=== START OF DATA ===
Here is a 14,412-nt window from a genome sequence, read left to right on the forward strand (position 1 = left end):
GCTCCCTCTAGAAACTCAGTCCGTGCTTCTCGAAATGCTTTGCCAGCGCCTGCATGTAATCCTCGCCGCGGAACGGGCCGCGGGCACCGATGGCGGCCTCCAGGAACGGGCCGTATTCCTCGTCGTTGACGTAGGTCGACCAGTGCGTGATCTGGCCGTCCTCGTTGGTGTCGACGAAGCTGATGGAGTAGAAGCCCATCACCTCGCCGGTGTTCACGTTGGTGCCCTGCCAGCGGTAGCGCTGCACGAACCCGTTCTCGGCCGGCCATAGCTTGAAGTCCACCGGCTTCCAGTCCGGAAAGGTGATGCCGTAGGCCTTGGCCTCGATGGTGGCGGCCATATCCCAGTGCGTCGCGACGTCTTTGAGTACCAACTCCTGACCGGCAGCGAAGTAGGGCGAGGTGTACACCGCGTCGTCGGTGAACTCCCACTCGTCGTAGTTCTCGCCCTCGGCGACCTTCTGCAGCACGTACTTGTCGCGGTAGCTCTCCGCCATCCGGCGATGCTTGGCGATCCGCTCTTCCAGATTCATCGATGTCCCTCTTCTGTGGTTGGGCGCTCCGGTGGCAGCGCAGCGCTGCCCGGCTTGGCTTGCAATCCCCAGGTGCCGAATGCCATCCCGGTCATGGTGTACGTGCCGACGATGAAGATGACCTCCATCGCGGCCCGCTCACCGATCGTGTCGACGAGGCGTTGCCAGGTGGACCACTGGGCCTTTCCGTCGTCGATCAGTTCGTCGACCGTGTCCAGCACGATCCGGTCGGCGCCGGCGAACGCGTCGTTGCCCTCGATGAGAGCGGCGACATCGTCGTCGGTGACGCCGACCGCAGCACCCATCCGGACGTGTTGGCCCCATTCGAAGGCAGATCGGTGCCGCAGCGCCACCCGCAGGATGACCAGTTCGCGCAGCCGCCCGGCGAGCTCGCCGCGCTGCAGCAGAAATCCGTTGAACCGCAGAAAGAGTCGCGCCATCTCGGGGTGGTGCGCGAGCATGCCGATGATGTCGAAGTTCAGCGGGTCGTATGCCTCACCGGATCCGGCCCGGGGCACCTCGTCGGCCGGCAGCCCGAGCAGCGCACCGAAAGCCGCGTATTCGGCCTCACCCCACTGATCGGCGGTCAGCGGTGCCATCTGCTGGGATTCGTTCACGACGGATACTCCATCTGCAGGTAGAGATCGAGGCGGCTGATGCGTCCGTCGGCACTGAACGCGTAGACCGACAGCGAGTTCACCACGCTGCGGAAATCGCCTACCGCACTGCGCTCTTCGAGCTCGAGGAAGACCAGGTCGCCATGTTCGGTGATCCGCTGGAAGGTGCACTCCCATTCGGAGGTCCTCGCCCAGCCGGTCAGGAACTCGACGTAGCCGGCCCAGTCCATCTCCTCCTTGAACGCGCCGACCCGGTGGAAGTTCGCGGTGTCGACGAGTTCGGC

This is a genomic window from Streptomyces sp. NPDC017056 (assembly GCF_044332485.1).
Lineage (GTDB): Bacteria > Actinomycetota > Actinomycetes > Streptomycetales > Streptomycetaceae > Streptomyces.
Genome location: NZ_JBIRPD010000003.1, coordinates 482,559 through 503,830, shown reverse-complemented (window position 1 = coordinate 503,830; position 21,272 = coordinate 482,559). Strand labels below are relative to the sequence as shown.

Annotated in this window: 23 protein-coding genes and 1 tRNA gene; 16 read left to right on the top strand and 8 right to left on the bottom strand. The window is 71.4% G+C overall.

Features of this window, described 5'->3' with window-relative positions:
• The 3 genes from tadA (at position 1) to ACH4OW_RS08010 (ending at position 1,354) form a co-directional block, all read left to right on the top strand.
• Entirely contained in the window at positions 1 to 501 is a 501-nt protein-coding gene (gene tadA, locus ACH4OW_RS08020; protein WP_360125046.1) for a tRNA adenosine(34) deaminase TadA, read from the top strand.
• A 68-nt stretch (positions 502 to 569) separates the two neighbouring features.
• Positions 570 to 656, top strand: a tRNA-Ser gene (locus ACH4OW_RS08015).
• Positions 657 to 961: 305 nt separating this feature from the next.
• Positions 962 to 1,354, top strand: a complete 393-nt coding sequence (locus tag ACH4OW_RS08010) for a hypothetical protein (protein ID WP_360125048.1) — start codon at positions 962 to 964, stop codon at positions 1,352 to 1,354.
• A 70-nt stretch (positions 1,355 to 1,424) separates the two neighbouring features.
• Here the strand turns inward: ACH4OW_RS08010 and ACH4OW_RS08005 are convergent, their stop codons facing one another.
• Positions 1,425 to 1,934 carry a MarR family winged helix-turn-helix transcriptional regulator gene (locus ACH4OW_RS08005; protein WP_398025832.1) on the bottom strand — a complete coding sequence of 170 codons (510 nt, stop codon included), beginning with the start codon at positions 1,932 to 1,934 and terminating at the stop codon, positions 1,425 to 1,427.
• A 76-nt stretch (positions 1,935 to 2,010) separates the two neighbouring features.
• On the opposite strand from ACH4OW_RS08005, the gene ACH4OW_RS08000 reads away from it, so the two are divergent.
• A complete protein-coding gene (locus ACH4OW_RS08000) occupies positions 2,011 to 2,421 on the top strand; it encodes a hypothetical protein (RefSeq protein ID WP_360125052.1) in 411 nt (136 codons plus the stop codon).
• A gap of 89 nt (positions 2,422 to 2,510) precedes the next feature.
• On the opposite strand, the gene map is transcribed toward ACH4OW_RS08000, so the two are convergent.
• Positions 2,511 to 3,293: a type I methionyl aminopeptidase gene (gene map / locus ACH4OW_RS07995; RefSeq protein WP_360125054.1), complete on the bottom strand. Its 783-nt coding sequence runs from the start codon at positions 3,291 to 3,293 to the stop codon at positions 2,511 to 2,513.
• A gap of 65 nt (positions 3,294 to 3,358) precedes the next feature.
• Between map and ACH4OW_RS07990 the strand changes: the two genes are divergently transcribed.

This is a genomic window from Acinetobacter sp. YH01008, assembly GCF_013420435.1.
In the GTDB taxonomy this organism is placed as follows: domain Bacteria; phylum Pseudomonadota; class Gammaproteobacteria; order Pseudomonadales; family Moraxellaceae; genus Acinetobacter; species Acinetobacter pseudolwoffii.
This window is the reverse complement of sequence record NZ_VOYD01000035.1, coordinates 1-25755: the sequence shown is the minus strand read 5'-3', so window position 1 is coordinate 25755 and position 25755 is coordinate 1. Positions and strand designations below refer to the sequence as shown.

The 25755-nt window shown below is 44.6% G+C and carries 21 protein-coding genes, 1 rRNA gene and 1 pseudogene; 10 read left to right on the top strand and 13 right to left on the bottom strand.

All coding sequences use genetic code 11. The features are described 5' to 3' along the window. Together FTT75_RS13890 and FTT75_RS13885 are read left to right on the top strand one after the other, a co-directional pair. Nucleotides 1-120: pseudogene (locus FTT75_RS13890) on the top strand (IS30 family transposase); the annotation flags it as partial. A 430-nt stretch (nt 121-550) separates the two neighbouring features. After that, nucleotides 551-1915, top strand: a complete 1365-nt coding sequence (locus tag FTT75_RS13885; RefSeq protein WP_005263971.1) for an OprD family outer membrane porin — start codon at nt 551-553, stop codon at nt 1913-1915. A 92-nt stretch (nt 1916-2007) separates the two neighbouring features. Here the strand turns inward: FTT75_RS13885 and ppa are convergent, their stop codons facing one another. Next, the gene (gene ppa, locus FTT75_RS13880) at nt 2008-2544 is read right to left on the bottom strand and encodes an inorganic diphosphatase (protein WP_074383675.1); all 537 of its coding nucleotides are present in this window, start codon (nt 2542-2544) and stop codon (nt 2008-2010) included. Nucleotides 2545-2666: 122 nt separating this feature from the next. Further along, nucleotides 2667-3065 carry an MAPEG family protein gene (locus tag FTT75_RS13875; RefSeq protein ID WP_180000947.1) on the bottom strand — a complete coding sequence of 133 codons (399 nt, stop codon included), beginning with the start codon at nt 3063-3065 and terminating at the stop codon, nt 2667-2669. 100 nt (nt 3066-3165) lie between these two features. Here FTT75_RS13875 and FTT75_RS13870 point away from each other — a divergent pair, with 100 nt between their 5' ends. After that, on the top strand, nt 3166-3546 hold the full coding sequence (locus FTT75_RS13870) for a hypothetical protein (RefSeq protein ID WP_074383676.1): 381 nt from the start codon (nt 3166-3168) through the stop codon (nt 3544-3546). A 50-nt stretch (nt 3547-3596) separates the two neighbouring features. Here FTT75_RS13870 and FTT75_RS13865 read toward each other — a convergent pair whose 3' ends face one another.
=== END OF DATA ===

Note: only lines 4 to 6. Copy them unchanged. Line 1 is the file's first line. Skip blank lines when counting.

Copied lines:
Lineage (GTDB): Bacteria > Actinomycetota > Actinomycetes > Streptomycetales > Streptomycetaceae > Streptomyces.
Genome location: NZ_JBIRPD010000003.1, coordinates 482,559 through 503,830, shown reverse-complemented (window position 1 = coordinate 503,830; position 21,272 = coordinate 482,559). Strand labels below are relative to the sequence as shown.

Annotated in this window: 23 protein-coding genes and 1 tRNA gene; 16 read left to right on the top strand and 8 right to left on the bottom strand. The window is 71.4% G+C overall.